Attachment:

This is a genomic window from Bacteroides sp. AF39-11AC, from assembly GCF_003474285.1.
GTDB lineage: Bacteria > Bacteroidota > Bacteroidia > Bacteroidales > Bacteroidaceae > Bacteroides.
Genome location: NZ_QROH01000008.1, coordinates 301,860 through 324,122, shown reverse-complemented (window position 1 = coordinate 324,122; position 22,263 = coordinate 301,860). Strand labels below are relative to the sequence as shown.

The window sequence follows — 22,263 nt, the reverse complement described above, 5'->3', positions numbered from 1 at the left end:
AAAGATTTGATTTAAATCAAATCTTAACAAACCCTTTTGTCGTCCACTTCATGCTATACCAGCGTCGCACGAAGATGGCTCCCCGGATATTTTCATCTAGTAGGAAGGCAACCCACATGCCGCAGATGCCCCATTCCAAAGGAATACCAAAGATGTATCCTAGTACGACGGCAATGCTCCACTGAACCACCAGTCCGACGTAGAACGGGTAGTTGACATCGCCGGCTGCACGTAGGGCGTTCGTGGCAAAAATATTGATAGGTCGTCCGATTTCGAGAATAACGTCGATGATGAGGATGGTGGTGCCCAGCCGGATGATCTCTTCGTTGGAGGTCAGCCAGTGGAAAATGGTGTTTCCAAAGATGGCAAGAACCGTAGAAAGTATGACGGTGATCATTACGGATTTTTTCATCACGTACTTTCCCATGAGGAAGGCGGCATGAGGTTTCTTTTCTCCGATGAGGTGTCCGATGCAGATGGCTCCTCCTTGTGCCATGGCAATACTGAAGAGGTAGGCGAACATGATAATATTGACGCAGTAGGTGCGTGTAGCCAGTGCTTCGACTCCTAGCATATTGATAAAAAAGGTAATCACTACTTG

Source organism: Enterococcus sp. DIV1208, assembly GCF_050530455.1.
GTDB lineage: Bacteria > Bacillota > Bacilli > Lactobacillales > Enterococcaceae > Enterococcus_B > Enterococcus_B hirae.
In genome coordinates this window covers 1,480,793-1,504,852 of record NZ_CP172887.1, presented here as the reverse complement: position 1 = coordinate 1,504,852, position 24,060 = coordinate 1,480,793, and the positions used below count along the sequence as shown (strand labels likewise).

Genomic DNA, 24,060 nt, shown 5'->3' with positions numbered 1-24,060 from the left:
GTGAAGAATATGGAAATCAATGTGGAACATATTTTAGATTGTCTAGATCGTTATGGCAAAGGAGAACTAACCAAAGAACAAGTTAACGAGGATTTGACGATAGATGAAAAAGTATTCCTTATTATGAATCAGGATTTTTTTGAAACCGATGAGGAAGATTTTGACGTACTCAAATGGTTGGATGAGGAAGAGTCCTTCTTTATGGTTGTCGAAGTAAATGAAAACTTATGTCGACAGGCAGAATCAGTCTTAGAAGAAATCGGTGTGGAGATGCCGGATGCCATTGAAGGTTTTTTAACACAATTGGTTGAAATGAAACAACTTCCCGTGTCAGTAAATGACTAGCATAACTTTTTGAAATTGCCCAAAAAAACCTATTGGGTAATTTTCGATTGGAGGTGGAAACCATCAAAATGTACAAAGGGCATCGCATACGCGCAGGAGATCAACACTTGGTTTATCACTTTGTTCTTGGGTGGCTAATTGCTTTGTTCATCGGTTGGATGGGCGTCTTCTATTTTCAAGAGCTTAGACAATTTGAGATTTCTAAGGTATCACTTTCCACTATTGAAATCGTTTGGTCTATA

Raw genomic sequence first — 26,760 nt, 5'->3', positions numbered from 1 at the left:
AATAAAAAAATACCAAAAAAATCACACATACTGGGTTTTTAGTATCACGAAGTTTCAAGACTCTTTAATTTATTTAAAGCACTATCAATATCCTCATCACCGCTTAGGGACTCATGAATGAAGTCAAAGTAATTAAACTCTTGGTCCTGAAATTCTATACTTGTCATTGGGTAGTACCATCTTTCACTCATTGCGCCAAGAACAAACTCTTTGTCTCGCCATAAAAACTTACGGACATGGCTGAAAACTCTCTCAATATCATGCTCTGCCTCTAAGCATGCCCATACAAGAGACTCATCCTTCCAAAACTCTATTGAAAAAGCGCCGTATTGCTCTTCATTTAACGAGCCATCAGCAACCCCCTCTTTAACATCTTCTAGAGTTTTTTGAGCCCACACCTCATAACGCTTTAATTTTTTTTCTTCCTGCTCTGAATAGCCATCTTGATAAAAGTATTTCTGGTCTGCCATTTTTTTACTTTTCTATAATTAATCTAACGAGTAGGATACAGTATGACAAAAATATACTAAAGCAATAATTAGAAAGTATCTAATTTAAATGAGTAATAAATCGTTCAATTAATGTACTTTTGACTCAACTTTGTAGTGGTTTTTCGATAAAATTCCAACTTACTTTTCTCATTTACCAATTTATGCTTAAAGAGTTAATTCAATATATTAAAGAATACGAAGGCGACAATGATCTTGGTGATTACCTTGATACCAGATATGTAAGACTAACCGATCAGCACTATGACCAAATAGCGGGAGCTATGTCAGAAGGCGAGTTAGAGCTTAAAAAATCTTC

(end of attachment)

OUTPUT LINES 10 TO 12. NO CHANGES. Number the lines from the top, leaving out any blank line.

GTGAAGAATATGGAAATCAATGTGGAACATATTTTAGATTGTCTAGATCGTTATGGCAAAGGAGAACTAACCAAAGAACAAGTTAACGAGGATTTGACGATAGATGAAAAAGTATTCCTTATTATGAATCAGGATTTTTTTGAAACCGATGAGGAAGATTTTGACGTACTCAAATGGTTGGATGAGGAAGAGTCCTTCTTTATGGTTGTCGAAGTAAATGAAAACTTATGTCGACAGGCAGAATCAGTCTTAGAAGAAATCGGTGTGGAGATGCCGGATGCCATTGAAGGTTTTTTAACACAATTGGTTGAAATGAAACAACTTCCCGTGTCAGTAAATGACTAGCATAACTTTTTGAAATTGCCCAAAAAAACCTATTGGGTAATTTTCGATTGGAGGTGGAAACCATCAAAATGTACAAAGGGCATCGCATACGCGCAGGAGATCAACACTTGGTTTATCACTTTGTTCTTGGGTGGCTAATTGCTTTGTTCATCGGTTGGATGGGCGTCTTCTATTTTCAAGAGCTTAGACAATTTGAGATTTCTAAGGTATCACTTTCCACTATTGAAATCGTTTGGTCTATA

Raw genomic sequence first — 26,760 nt, 5'->3', positions numbered from 1 at the left:
AATAAAAAAATACCAAAAAAATCACACATACTGGGTTTTTAGTATCACGAAGTTTCAAGACTCTTTAATTTATTTAAAGCACTATCAATATCCTCATCACCGCTTAGGGACTCATGAATGAAGTCAAAGTAATTAAACTCTTGGTCCTGAAATTCTATACTTGTCATTGGGTAGTACCATCTTTCACTCATTGCGCCAAGAACAAACTCTTTGTCTCGCCATAAAAACTTACGGACATGGCTGAAAACTCTCTCAATATCATGCTCTGCCTCTAAGCATGCCCATACAAGAGACTCATCCTTCCAAAACTCTATTGAAAAAGCGCCGTATTGCTCTTCATTTAACGAGCCATCAGCAACCCCCTCTTTAACATCTTCTAGAGTTTTTTGAGCCCACACCTCATAACGCTTTAATTTTTTTTCTTCCTGCTCTGAATAGCCATCTTGATAAAAGTATTTCTGGTCTGCCATTTTTTTACTTTTCTATAATTAATCTAACGAGTAGGATACAGTATGACAAAAATATACTAAAGCAATAATTAGAAAGTATCTAATTTAAATGAGTAATAAATCGTTCAATTAATGTACTTTTGACTCAACTTTGTAGTGGTTTTTCGATAAAATTCCAACTTACTTTTCTCATTTACCAATTTATGCTTAAAGAGTTAATTCAATATATTAAAGAATACGAAGGCGACAATGATCTTGGTGATTACCTTGATACCAGATATGTAAGACTAACCGATCAGCACTATGACCAAATAGCGGGAGCTATGTCAGAAGGCGAGTTAGAGCTTAAAAAATCTTC